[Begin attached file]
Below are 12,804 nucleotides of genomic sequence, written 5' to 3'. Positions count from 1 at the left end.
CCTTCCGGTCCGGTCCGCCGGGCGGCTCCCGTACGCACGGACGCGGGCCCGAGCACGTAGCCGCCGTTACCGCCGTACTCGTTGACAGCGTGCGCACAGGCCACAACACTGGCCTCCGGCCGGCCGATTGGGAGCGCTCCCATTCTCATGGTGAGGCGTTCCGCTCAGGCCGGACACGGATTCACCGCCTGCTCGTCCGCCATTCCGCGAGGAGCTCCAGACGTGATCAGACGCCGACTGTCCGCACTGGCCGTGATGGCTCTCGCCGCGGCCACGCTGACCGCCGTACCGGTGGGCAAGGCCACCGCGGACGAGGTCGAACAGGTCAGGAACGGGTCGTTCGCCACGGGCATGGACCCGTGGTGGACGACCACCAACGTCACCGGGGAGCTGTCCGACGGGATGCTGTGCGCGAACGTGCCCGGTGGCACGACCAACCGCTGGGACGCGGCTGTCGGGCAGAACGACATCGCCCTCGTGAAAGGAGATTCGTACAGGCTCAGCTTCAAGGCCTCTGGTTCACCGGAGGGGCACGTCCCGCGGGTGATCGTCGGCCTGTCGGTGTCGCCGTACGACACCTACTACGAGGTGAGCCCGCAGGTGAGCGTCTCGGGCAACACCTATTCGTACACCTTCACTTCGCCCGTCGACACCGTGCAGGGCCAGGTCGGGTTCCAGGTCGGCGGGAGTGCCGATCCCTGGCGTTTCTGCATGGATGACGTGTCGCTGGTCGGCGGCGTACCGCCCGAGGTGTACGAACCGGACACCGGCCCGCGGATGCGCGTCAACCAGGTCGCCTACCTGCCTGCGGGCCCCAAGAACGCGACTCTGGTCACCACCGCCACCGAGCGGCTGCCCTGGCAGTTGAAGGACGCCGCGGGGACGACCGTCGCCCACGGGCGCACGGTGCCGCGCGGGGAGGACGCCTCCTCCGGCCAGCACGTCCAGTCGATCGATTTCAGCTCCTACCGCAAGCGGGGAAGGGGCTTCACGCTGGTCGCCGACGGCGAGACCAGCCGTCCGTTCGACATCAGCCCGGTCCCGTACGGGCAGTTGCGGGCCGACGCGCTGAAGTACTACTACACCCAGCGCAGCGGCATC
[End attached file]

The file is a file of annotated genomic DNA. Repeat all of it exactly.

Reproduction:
Below are 12,804 nucleotides of genomic sequence, written 5' to 3'. Positions count from 1 at the left end.
CCTTCCGGTCCGGTCCGCCGGGCGGCTCCCGTACGCACGGACGCGGGCCCGAGCACGTAGCCGCCGTTACCGCCGTACTCGTTGACAGCGTGCGCACAGGCCACAACACTGGCCTCCGGCCGGCCGATTGGGAGCGCTCCCATTCTCATGGTGAGGCGTTCCGCTCAGGCCGGACACGGATTCACCGCCTGCTCGTCCGCCATTCCGCGAGGAGCTCCAGACGTGATCAGACGCCGACTGTCCGCACTGGCCGTGATGGCTCTCGCCGCGGCCACGCTGACCGCCGTACCGGTGGGCAAGGCCACCGCGGACGAGGTCGAACAGGTCAGGAACGGGTCGTTCGCCACGGGCATGGACCCGTGGTGGACGACCACCAACGTCACCGGGGAGCTGTCCGACGGGATGCTGTGCGCGAACGTGCCCGGTGGCACGACCAACCGCTGGGACGCGGCTGTCGGGCAGAACGACATCGCCCTCGTGAAAGGAGATTCGTACAGGCTCAGCTTCAAGGCCTCTGGTTCACCGGAGGGGCACGTCCCGCGGGTGATCGTCGGCCTGTCGGTGTCGCCGTACGACACCTACTACGAGGTGAGCCCGCAGGTGAGCGTCTCGGGCAACACCTATTCGTACACCTTCACTTCGCCCGTCGACACCGTGCAGGGCCAGGTCGGGTTCCAGGTCGGCGGGAGTGCCGATCCCTGGCGTTTCTGCATGGATGACGTGTCGCTGGTCGGCGGCGTACCGCCCGAGGTGTACGAACCGGACACCGGCCCGCGGATGCGCGTCAACCAGGTCGCCTACCTGCCTGCGGGCCCCAAGAACGCGACTCTGGTCACCACCGCCACCGAGCGGCTGCCCTGGCAGTTGAAGGACGCCGCGGGGACGACCGTCGCCCACGGGCGCACGGTGCCGCGCGGGGAGGACGCCTCCTCCGGCCAGCACGTCCAGTCGATCGATTTCAGCTCCTACCGCAAGCGGGGAAGGGGCTTCACGCTGGTCGCCGACGGCGAGACCAGCCGTCCGTTCGACATCAGCCCGGTCCCGTACGGGCAGTTGCGGGCCGACGCGCTGAAGTACTACTACACCCAGCGCAGCGGCATC